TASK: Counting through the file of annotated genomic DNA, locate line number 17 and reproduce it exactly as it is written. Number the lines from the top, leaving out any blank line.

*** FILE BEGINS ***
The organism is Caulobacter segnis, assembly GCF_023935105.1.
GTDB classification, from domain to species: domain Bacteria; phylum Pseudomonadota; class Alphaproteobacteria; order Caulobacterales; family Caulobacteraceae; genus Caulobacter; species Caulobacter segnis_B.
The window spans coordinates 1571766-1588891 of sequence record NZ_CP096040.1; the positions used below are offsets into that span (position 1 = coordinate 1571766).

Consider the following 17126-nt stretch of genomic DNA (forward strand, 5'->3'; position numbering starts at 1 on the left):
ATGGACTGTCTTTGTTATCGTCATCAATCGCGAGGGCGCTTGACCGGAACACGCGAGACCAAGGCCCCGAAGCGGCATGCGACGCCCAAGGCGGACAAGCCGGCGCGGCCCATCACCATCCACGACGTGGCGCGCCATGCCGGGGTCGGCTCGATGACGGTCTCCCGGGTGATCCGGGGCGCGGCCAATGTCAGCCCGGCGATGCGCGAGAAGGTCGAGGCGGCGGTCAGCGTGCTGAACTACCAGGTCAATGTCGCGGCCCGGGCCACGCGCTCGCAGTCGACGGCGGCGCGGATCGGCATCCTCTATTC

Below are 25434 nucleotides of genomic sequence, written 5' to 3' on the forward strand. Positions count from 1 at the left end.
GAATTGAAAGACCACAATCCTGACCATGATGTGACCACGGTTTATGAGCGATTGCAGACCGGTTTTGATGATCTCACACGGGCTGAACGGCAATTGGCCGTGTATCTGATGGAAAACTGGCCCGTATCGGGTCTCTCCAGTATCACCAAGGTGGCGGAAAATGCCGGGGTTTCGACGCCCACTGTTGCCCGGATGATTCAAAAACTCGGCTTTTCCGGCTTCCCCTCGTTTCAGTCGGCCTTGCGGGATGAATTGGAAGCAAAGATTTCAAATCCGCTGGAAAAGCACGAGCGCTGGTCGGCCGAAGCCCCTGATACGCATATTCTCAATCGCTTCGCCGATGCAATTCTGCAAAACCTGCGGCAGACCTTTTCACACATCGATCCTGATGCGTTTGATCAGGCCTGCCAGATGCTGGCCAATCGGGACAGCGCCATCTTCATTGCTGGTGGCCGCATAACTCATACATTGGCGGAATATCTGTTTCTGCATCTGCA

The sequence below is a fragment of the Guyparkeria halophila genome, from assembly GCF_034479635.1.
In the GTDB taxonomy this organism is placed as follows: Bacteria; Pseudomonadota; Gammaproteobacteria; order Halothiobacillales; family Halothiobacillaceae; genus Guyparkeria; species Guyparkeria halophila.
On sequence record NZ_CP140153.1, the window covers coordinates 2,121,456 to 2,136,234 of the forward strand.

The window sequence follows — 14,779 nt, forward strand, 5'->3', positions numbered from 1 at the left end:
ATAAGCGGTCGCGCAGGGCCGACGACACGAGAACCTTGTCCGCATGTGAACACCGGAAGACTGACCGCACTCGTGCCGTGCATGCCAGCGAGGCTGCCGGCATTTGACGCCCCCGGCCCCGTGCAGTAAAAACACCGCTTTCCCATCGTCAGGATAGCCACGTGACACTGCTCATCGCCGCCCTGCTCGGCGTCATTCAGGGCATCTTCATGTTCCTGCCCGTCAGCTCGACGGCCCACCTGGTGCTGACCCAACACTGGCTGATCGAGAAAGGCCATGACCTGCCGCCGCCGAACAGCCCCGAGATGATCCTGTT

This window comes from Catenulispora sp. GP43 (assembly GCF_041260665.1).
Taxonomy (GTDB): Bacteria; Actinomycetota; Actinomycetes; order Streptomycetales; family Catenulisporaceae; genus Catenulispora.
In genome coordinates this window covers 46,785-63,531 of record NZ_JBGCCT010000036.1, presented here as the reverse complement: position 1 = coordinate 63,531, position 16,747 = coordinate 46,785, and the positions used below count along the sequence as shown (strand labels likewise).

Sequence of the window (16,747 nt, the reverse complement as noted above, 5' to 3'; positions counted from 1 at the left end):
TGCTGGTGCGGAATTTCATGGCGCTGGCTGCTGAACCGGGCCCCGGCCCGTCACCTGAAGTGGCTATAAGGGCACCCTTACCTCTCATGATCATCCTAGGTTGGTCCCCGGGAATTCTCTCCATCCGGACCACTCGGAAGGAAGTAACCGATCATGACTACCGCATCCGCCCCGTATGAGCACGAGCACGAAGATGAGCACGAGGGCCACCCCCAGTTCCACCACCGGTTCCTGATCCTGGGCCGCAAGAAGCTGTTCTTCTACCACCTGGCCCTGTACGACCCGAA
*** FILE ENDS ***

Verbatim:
TGCTGGTGCGGAATTTCATGGCGCTGGCTGCTGAACCGGGCCCCGGCCCGTCACCTGAAGTGGCTATAAGGGCACCCTTACCTCTCATGATCATCCTAGGTTGGTCCCCGGGAATTCTCTCCATCCGGACCACTCGGAAGGAAGTAACCGATCATGACTACCGCATCCGCCCCGTATGAGCACGAGCACGAAGATGAGCACGAGGGCCACCCCCAGTTCCACCACCGGTTCCTGATCCTGGGCCGCAAGAAGCTGTTCTTCTACCACCTGGCCCTGTACGACCCGAA